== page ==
Well for a start comments pages will end, unless you have a license. There goes your right to freedom of speech.

      Laphum'ilanga KwaMpangela - 2014-07-31 16:41

      Shouldn't there be a self-regulating industry body then? I get the recourse to the ombudsman and law suites, but surely an industry regulatory body that is run by journalists would end this argument.

  • ryan.donald.77 - 2014-07-30 23:04

    Good job and thank you It seems we are going backwards in South Africa

  • ryan.donald.77 - 2014-07-30 23:10

    Journalism is a voice to the uneducated like yourselves who don't understand this privilege it is a profession unlike medicine and the human anatomy that gives a unbiased generally honest opinion if done right It also allows transparency to you the public from your leaders who cheat lie and steal from you Basically it helps give you a more educated choice

      Laphum'ilanga KwaMpangela - 2014-07-31 00:52

      Perhaps if the people who are passionately against this explained their position without the arrogance and insults, their point would come across clearer ...

      Shawn Berry - 2014-07-31 06:08

      @ Laphum: Our Constitution says freedom of speech to all South Africans. Having to apply for a licence means that only certain people will have the right to voice their opinion therefore they will NOT have freedom of speech. This is contrary to our Constitution therefore ILLEGAL. In extreme cases it could result in these comments which you and I just posted on this thread being regarded as illegal and we could end up being prosecuted for simply voicing our opinion. Social networking sites such as facebook and twitter could end up being banned. DSTV could be shut down and we will all be forced to watch SABC news who will give us nothing but 'good news' stories about the current government. And if you think it can't happen, think again. It has happened in North Korea, Russia, Cuba and to a lesser extent in Zimbabwe. These are only the countries I know of from the top of my head, I'm sure there are many more. There, no insults. No arrogance. Just facts.

      Laphum'ilanga KwaMpangela - 2014-07-31 16:35

      Thank you Shawn. So the issue is placing that power in the hands of governments, who have proven through out history that they can not be trusted. Why doesn't the industry have a regulatory, professional body of its own? Independent of government and run by journalists.

      Shawn Berry - 2014-07-31 19:54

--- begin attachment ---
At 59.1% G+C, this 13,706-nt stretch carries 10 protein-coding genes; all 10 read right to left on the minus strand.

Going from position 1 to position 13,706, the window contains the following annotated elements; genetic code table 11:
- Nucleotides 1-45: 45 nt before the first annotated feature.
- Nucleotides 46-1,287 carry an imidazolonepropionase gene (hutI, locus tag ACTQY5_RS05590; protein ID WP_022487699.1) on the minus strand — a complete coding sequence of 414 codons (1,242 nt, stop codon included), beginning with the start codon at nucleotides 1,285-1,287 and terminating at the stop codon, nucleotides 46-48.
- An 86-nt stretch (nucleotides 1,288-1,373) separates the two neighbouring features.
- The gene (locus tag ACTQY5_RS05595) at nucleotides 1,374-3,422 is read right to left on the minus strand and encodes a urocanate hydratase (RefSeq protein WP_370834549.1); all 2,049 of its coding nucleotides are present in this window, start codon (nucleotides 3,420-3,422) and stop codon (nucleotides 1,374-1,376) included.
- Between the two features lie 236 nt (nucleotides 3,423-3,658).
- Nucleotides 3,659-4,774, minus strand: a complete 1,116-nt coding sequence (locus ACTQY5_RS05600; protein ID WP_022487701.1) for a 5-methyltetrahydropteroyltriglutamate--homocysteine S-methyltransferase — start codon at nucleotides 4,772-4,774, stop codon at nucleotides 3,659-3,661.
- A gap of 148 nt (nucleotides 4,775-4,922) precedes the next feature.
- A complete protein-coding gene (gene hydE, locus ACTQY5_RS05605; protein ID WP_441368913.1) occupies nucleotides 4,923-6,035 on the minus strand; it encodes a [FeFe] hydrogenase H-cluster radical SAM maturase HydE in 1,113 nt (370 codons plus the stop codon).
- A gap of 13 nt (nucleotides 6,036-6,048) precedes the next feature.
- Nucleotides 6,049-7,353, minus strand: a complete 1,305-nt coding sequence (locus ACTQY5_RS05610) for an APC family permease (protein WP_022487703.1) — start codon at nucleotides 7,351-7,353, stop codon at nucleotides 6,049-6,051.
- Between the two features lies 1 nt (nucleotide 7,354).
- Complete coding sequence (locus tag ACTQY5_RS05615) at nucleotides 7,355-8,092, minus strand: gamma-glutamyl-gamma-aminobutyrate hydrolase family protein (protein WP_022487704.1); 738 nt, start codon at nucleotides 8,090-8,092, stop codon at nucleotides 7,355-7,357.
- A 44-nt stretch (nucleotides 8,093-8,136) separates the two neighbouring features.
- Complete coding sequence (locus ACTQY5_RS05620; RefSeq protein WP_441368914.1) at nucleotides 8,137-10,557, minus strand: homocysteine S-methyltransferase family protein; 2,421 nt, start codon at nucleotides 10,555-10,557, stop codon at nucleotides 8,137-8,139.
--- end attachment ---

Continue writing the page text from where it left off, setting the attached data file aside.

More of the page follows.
@ Laphum: no problem. In South Africa there is a body responsible for policing the press. It's called the ombudsman and anyone from the general public Is allowed to lay a complaint against any press agency or journalist.

  • Bento Maepa - 2014-07-31 03:56

    The major conflict between freedom of speech or media and the journalist licensing law is that government will decide what is and what is not good news and on the basis of that journalists licences will be suspended or withdrawn. The eventual scenario is that only pro ANC or government journalists will be the ones left in the media - eg New Age, SABC. No more to hear about Nkandla, Hlaudi Motsoeneng and Thandi Modise stories.

      Bento Maepa - 2014-07-31 04:32

      On the surface things will be made to appear normal - like there is no government interference - behind the scences, though, things will be manipulated in a way that will rid the media fraternity of all/any unsavoury individuals. Point in case - lookup - Igbal Surve, Sekunjalo Media Consortium and Independent Media - and see how Makhudu Sefara was cunningly shoved out of The Star. The same tactic can be easily used in the licensing issue under discussion - which is what Hlaudi Motsoeneng wants to bring about, I think.

      Bento Maepa - 2014-07-31 04:44

      With this broken CONTROL LINK not there, there is no way to muzzle the media. How do you suppress an invasive(intrusive) journalist without a suitable piece of legislation to help you do so. That is exactly what Hlaudi and all others are hankering after.

      Bento Maepa - 2014-07-31 05:12

      As a matter of fact, 98% of the information from independent sources that the ANC propagandists have tried so hard to discredit as hogwash has been proven true, so far. The remaining 2% has really been unauthenticated stuff not lies.The propagandists have not stopped though, they are hard at work trying to brainwash millions of unwary black masses that the media is the problem in this country - hence widespread talks about journalists being liars.

  • Raymond Kok - 2014-07-31 05:50

    we are firmly on our way to zim type of goverment so strap on your seat belts and hold on tight

  • Laurence Weyers - 2014-07-31 07:46

    How can some grade 11 person decide that a journalist with a university degree should need a license. How immature. If the politicians, starting eith Zuma would be more forthcoming, honest and trustworthy, journalists wouldn't have to be " investigative".